the Howard and Lexington; H. C.
Wendell, The Vulcan Truck, The Win
ton -"Six," by L. C. Dennison; The
Moore Oil Company, a Stewart Motor
Truck, from the Stewart Iron Com
pany; The Herold Motor Car Com
pany, The Heo, Theercer, from L.
Schrleber; Motor Cycles and acessor
les from 'Ford Stenger; The National,
"sixes" and "fours," Chicago Show ex
hibits, Manager C. L. Costello, of
Boye'Emmes Auto Co.; The Palmer
Singer will also be a Boye Emmeg. Au
to Co. exhibit. The International Har
vester Co. motor vehicles; A. h. Pa
choud Motor Car Co., King Cara and
Saurer truck; Thb Chicago Electric,
by The Bahlman-Vonder Ahe Co.; The
Lozier and Page, displayed by The
Western Motor Car Co.; Otto Armle
der Co., the Arileder delivery motor
chicles; H. E. Langdon, McFarJan
"Six"; Eureka Sales Agency, with the
Metz and Grant; Wagner Auto Co.,
showing the Velie, "Sixes" and
"Fours," and Tho Empire; Jungclas
Automobile Co., showing Overland
Automobiles; The Schacht Motor Car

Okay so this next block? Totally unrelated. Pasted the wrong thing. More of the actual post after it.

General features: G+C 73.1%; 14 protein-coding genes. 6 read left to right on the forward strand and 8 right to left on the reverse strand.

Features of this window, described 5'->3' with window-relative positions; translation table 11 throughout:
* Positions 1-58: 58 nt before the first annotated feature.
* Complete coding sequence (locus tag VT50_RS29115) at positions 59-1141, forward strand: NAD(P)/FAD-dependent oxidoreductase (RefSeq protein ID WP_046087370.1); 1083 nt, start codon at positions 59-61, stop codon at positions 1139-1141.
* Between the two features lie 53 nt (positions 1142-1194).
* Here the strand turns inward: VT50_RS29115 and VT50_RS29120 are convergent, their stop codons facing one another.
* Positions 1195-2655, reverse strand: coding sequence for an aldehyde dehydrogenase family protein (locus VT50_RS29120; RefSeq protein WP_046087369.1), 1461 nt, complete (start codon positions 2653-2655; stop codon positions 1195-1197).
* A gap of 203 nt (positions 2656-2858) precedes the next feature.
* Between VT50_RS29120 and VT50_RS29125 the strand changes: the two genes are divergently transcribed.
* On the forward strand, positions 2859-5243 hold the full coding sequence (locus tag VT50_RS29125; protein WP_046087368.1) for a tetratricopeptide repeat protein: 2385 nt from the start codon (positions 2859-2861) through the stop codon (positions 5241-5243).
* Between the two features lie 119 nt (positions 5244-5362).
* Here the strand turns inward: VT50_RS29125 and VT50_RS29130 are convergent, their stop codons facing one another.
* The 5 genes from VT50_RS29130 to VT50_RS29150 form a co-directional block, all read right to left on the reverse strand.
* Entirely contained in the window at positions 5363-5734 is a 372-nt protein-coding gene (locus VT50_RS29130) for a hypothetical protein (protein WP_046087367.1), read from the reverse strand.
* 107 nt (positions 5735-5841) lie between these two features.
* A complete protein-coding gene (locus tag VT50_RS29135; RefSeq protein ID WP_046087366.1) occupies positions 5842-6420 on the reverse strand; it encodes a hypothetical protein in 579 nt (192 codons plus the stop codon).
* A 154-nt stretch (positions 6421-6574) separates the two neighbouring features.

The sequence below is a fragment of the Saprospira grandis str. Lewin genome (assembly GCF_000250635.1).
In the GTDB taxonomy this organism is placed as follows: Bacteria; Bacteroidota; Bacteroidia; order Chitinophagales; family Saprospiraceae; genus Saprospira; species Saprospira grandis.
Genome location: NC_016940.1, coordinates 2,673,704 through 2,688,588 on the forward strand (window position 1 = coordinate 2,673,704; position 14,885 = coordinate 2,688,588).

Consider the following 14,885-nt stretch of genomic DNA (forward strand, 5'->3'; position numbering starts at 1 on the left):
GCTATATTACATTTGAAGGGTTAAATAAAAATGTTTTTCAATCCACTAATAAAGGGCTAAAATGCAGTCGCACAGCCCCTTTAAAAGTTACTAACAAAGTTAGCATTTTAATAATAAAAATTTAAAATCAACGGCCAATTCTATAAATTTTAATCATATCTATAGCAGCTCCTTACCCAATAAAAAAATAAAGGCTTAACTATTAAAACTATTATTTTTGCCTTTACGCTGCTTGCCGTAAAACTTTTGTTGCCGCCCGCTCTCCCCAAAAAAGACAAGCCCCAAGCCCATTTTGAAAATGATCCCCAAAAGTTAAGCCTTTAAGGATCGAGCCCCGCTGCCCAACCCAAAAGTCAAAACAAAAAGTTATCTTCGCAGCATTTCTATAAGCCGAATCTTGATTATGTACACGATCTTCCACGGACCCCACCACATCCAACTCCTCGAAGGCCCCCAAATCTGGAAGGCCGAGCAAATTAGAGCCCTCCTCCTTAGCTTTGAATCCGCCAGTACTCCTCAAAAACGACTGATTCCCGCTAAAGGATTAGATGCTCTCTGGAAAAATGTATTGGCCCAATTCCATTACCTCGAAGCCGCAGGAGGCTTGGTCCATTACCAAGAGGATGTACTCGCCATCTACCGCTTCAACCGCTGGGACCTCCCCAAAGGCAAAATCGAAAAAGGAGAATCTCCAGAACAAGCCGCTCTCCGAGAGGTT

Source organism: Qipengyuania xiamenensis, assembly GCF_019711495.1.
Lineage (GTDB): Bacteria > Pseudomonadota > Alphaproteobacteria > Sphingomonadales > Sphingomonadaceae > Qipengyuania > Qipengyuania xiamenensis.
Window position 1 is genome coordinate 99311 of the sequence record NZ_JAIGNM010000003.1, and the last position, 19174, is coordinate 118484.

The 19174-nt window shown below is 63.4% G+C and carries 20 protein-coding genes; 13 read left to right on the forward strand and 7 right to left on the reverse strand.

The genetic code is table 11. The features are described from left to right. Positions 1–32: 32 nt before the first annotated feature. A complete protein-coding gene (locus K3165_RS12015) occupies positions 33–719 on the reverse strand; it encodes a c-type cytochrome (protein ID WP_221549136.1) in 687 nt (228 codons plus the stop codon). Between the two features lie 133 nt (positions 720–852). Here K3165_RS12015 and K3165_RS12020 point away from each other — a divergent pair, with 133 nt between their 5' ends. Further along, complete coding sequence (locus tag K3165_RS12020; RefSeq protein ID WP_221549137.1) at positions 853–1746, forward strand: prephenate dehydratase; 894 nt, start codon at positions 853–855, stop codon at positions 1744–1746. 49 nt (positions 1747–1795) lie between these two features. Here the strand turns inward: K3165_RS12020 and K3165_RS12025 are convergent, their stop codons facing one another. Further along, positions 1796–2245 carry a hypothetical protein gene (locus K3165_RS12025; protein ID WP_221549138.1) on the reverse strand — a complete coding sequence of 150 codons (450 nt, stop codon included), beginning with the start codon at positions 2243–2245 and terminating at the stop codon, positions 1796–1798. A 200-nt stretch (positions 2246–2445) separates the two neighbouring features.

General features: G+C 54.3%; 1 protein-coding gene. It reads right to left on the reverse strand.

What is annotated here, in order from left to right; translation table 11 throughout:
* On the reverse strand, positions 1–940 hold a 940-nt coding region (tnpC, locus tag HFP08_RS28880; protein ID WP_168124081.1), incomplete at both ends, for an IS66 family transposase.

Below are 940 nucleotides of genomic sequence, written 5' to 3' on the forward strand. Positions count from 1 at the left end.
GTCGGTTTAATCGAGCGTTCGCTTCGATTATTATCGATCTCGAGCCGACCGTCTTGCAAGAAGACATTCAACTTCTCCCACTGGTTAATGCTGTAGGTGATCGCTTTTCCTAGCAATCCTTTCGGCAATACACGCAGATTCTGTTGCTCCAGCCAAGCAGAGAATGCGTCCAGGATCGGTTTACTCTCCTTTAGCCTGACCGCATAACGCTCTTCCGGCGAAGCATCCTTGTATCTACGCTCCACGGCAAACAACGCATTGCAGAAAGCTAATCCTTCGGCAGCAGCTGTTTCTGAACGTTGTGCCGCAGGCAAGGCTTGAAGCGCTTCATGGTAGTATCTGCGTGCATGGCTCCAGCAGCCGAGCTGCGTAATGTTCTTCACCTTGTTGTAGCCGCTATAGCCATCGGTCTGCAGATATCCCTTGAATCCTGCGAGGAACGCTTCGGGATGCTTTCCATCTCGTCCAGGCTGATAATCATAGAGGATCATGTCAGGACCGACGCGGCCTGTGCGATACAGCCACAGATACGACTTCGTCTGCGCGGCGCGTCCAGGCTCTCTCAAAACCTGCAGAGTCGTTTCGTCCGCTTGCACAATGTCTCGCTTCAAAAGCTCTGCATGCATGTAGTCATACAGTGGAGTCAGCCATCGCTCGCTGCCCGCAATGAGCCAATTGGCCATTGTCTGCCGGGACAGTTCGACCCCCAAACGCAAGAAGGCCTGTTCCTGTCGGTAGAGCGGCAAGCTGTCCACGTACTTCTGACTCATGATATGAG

Co., Will Schacht's Motor Truck,
Eastern Auto and Tire Repair Co.,
Eureka Auto Company, Dayton Cycle
Car, Motorcycle Service Company;
Edward Titus, with The Rowe Motor
Truck; Crescent Motor Car Co., The
Ohio, John Rempe, Ford dealer; Re
public Motor Car Company, Republic
cars, White Motor Car Company,
White pleasure cars and auto trucks,
The Progressive Garage, the Knox
Tractor Agency, and the American
Pump and Oil Tank Co.
The list of exhibitors comprises all
necessary for pleasure, utility, speed,
power, economy or in fact the visitor
in an enchanting environment, will
find both entertainment and instruc
tion after even a fleeting glance or an
extended inspection of Cincinnati's
first annual popular automobllo show.